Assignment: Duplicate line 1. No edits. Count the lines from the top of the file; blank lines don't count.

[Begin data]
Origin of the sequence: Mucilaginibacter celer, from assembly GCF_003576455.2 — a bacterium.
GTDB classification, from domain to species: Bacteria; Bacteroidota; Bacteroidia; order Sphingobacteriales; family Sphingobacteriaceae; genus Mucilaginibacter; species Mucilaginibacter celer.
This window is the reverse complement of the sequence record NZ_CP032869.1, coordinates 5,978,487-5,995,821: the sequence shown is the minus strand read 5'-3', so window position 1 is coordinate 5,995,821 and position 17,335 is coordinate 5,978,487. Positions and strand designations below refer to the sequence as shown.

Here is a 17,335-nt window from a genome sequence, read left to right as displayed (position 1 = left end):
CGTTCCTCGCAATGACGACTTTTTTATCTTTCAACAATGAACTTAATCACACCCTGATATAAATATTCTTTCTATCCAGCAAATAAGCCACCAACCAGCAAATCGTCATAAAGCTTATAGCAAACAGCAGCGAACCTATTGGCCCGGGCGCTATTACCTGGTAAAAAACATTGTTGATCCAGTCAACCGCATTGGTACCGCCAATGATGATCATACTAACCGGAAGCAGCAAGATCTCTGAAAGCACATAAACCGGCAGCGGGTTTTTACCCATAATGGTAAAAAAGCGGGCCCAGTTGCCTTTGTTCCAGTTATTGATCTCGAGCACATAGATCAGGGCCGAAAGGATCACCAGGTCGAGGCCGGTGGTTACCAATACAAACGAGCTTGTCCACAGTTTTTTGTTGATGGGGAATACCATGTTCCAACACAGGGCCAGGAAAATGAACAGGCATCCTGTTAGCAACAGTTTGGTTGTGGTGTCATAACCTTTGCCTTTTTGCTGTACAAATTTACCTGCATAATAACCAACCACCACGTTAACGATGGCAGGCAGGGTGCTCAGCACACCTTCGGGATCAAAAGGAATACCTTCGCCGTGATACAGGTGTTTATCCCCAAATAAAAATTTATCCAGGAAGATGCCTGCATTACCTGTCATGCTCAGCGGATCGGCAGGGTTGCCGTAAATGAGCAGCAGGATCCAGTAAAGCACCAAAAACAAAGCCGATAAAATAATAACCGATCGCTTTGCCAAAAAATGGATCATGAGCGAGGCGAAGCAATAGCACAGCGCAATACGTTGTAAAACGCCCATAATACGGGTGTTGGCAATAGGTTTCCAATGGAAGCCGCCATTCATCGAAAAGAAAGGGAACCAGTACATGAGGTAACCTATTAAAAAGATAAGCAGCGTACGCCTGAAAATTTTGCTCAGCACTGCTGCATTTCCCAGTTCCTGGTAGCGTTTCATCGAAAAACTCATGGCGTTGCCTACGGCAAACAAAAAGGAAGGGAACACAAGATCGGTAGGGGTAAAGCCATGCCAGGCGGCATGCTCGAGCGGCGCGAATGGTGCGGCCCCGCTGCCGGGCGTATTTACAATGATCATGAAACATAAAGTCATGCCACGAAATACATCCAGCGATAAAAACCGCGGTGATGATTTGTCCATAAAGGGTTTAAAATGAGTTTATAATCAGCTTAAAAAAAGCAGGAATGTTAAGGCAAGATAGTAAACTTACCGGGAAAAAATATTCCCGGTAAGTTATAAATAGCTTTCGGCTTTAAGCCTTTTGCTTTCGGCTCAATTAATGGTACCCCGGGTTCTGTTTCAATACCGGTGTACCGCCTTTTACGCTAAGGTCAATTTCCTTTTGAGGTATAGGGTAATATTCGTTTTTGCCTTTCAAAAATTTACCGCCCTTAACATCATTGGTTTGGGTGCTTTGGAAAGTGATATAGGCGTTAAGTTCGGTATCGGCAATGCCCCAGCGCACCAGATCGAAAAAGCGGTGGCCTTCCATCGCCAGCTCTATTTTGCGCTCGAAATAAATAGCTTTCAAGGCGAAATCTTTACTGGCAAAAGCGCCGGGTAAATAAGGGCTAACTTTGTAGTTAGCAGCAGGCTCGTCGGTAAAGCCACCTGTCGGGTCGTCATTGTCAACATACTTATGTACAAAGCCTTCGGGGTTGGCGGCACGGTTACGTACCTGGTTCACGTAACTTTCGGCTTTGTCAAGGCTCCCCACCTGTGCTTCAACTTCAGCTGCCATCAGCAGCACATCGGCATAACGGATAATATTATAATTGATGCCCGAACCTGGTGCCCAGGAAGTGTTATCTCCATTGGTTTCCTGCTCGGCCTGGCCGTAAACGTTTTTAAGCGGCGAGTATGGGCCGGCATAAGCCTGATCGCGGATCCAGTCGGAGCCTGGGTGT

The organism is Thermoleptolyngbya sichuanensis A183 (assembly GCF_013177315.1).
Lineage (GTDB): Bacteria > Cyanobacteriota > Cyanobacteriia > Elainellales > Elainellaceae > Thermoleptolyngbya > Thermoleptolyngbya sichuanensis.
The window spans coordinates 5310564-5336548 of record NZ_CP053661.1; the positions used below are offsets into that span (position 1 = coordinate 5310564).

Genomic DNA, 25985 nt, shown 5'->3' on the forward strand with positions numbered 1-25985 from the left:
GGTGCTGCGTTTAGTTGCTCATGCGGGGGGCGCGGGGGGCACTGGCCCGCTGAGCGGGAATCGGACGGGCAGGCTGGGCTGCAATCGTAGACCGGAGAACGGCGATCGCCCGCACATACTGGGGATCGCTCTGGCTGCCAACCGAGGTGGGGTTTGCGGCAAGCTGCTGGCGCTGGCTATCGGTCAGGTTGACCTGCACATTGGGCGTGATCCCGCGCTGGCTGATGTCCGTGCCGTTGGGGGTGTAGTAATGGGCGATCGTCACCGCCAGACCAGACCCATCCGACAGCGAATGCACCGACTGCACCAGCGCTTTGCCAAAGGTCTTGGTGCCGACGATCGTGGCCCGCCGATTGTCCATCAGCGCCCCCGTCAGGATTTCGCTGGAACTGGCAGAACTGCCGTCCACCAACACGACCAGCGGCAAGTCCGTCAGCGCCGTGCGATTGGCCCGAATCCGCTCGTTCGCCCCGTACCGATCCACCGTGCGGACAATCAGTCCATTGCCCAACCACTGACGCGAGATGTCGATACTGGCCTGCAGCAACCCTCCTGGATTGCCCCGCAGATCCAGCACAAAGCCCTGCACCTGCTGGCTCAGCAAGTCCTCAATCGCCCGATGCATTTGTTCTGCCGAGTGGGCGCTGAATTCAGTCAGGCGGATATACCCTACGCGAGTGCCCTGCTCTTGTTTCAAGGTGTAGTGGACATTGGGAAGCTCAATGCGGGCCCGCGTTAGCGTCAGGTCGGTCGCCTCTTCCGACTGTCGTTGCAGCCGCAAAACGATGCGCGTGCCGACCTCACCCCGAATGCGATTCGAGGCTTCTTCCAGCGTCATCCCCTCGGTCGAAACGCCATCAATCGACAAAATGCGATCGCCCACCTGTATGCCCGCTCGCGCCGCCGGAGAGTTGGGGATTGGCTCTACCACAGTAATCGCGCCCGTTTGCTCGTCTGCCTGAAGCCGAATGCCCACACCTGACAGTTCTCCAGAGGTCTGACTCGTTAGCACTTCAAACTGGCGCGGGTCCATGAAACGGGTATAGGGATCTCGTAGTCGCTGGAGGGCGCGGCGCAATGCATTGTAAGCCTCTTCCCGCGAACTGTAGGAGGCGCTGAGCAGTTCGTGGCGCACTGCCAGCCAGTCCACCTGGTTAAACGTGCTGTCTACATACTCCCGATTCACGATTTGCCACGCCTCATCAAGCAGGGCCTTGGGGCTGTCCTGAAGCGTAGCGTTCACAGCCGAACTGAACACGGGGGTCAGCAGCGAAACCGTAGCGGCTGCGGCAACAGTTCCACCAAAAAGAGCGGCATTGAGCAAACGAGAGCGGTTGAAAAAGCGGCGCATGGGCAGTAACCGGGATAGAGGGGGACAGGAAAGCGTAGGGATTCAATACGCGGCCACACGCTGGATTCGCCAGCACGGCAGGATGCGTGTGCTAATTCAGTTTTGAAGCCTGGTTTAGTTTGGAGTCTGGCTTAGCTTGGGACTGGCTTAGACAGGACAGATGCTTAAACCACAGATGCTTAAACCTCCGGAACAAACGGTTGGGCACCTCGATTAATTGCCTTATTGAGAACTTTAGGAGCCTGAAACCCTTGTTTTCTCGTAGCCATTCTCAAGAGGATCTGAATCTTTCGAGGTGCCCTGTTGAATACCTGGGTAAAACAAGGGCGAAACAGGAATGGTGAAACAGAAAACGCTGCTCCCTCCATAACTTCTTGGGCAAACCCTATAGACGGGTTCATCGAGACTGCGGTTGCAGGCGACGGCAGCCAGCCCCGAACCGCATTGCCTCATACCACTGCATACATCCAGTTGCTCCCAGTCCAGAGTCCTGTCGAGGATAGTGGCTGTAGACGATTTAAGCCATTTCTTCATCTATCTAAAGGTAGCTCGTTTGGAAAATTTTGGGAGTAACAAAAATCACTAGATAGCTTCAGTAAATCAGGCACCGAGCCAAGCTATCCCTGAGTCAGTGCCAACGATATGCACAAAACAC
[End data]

Origin of the sequence: Mucilaginibacter celer, from assembly GCF_003576455.2 — a bacterium.